Lack of exercise

Our gut bacteria appear to ‘like’ moderate, regular exercise and flourish when they get it, while a sedentary lifestyle or over-exercising has a negative impact on our microbiomes (Source: PUBMED).

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How long does it take to replace the gut with good bacteria naturally after antibiotics?

Replacing your gut with good bacteria after antibiotics can start right away: you can start looking after your gut health while you’re still taking a course of antibiotics.

While you can begin to change your gut flora with your next meal (research shows that our gut bacteria are very responsive to what we eat and communities begin shifting almost as soon as we change our diets) (Source: NCBI), when significant damage has been done to the gut through repeated courses of antibiotics, some bacterial communities disappear and are unlikely to return (Source: NCBI).

To get the full lowdown on how to restore your gut flora after antibiotics, check out our blog post 14 tips to restore gut flora after antibiotics.
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What are the symptoms of an unhealthy gut?

Gut conditions like IBS, constipation, bloating and diarrhoea are all signs of an unhealthy gut (Source: NCBI).

But the health of your gut has far reaching consequences for the rest of your body, and even your mind.

Symptoms like fatigue, anxiety and sleep disturbances (Source: NCBI) can be indications that all might not be well with your gut, as well as more serious conditions like:

It’s important to remember that research has only found links between these diseases and changes in the gut, not causation. Which means that we’re not yet sure what comes first, the gut issues or the disease.
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How long does it take for inflamed intestines to heal?

It’s difficult to say how long it takes for inflamed intestines to heal, because it depends on why they’re inflamed in the first place.

At Healthpath, we’re not doctors. We can’t tell you if your intestines are visibly ‘inflamed’: while inflammation plays a part in IBS symptoms like diarrhoea, bloating and constipation, inflammation that the eye can see (through a special camera) is usually an indication of IBD
(Crohn’s disease or ulcerative colitis). Only a doctor can diagnose you with IBD.

However, IBS symptoms can certainly make it feel like your intestines are inflamed. Finding a long-term solution to diarrhoea, bloating and constipation takes identifying and tackling the root cause. This is where The Healthpath Gut Health Test can help: it gives a window into your gut, revealing the levels of specific types of bacteria that could be helping or hindering your health, as well as the presence of certain parasites, yeasts and levels of inflammation.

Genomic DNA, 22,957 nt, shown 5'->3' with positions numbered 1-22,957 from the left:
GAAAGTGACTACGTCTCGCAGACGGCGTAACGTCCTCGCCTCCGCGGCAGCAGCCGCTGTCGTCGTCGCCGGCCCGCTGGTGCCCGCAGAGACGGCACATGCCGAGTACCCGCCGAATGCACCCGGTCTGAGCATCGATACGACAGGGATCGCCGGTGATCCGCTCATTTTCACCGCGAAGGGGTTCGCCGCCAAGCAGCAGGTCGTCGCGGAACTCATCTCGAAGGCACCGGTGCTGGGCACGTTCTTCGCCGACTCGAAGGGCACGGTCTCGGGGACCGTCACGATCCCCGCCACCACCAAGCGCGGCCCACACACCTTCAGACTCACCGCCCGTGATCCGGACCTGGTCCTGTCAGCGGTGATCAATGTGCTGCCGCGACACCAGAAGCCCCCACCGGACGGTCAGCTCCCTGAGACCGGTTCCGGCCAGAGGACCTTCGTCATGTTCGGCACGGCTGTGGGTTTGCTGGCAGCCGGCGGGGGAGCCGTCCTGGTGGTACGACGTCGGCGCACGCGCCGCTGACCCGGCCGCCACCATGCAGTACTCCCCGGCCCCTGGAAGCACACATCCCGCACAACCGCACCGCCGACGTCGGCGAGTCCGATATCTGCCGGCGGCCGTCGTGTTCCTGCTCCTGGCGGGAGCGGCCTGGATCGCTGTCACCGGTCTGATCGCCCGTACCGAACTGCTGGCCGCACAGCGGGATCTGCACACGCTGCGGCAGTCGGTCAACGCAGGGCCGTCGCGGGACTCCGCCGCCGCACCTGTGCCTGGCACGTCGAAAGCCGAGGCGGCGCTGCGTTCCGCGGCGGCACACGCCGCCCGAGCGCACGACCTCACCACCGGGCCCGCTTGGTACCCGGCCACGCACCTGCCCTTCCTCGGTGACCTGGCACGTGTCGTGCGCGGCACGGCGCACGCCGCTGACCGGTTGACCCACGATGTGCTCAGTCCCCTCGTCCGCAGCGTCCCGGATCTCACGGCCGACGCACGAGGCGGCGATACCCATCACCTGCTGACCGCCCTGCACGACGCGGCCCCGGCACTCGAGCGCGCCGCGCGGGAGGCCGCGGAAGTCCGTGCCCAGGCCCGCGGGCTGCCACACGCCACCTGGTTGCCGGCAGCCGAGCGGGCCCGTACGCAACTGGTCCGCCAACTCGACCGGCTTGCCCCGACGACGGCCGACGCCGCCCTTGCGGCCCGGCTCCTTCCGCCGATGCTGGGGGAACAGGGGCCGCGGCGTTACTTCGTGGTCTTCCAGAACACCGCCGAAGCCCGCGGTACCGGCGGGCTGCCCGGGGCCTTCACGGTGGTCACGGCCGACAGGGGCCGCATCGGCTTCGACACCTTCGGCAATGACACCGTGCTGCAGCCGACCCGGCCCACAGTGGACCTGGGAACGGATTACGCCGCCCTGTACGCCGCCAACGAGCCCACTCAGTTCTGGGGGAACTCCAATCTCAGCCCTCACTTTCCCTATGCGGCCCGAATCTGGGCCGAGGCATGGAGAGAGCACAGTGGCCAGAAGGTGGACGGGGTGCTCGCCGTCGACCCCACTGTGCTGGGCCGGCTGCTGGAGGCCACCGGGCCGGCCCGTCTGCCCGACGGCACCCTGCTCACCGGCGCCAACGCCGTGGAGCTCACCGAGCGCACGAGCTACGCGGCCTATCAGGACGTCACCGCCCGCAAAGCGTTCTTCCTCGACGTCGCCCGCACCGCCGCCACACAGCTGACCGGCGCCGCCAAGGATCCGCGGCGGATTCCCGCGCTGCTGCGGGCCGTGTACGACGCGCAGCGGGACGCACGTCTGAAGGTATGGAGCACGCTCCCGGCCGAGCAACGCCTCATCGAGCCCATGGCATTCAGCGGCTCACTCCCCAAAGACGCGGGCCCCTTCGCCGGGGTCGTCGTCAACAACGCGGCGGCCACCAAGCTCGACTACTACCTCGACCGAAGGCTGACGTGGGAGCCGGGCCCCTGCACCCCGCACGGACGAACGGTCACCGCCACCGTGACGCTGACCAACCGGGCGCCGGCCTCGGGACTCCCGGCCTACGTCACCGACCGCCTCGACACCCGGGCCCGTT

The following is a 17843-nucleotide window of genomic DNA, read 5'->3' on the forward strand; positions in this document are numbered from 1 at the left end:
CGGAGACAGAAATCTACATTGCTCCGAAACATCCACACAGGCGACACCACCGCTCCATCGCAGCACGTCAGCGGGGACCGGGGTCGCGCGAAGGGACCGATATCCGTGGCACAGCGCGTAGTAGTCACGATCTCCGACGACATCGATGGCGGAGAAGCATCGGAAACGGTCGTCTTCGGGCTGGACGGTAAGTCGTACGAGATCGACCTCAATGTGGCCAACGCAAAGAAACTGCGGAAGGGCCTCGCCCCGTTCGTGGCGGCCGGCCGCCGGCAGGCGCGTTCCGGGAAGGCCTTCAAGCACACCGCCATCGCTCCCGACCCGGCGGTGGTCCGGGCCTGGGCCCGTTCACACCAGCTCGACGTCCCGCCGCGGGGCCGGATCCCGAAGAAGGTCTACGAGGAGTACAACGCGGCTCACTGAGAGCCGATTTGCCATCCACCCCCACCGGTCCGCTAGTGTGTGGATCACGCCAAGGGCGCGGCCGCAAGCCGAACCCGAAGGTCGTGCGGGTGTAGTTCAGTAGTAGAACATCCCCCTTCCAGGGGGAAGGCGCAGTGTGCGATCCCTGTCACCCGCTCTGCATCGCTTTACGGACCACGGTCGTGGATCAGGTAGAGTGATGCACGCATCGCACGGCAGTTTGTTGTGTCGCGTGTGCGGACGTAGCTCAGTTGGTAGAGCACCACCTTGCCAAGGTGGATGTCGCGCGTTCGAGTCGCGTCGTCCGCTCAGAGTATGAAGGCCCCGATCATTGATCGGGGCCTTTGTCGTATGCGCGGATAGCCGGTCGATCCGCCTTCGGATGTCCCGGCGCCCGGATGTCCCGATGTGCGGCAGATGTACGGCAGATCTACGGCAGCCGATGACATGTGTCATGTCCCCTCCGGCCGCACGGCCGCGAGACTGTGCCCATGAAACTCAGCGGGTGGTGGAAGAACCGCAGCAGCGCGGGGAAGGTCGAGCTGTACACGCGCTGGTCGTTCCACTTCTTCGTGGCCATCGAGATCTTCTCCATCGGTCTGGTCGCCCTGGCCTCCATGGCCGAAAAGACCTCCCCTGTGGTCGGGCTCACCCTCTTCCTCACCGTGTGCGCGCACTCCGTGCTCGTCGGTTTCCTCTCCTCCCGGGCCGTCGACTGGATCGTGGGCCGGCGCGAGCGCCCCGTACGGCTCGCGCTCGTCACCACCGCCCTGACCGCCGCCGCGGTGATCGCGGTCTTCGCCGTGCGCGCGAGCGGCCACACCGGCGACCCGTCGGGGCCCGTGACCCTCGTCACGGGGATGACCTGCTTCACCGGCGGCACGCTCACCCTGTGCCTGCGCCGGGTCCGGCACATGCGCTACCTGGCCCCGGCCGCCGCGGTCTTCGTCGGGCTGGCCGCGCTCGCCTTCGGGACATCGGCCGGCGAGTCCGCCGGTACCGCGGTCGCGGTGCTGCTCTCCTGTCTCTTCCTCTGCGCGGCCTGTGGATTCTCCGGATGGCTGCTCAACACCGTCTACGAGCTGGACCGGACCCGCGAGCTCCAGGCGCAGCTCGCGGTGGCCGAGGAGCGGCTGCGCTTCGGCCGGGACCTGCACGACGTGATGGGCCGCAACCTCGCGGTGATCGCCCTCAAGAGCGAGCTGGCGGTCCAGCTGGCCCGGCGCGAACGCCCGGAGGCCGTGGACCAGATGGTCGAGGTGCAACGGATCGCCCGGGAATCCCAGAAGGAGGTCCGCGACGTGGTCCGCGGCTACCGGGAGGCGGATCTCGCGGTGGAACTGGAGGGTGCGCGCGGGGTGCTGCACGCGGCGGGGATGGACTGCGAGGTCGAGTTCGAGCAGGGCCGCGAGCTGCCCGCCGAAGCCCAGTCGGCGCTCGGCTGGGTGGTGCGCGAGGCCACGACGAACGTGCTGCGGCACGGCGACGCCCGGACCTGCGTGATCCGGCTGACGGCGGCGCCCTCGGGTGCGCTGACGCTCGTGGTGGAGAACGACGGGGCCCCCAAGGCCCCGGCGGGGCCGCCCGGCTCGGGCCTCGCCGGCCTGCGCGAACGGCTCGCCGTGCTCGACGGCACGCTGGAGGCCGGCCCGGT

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How long does it take to restore gut bacteria after leaky gut?

How long it takes for your leaky gut to get better depends on a few factors. It’s worth saying here that while we know that leaky gut—or intestinal permeability, as scientists call it—definitely exists, and is a potential cause of many diseases (Source: NCBI), it hasn’t been researched very much as a condition in itself.

So while we can’t give you a timescale, we know from experience that people tend to feel better faster if they follow these suggestions:

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Key takeaways

We can’t tell you how long it will take to repopulate your gut with good bacteria, because everyone is different. It depends on:

  • How your gut bacteria became depleted in the first place
  • Whether or not you have any underlying infections or imbalances (this is where a Healthpath Gut Health Test is useful)
  • Your individual biochemistry and genetic predisposition

Perhaps more important than any of these is your lifestyle. If you’re willing to do the following, good gut health may come quicker:

  • Eat a whole-foods, fibre-rich diet
  • Reduce stress
  • Moderate your alcohol intake
  • Give up smoking
  • Prioritise sleep

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Author

Alexandra Falconer MA (Dist) DipCNM mBANT is a Registered Nutritional Therapist specialising in IBS and related conditions. A graduate of Brighton’s College of Naturopathic Medicine, she is committed to fighting the root causes of chronic illness and bringing functional medicine to everyone who needs it.

Before her natural health career, Alex was a journalist and copywriter. She continues to write for magazines and media agencies, and now combines her two great passions—writing and health—by creating content that empowers people to claim their right to a healthy body and mind.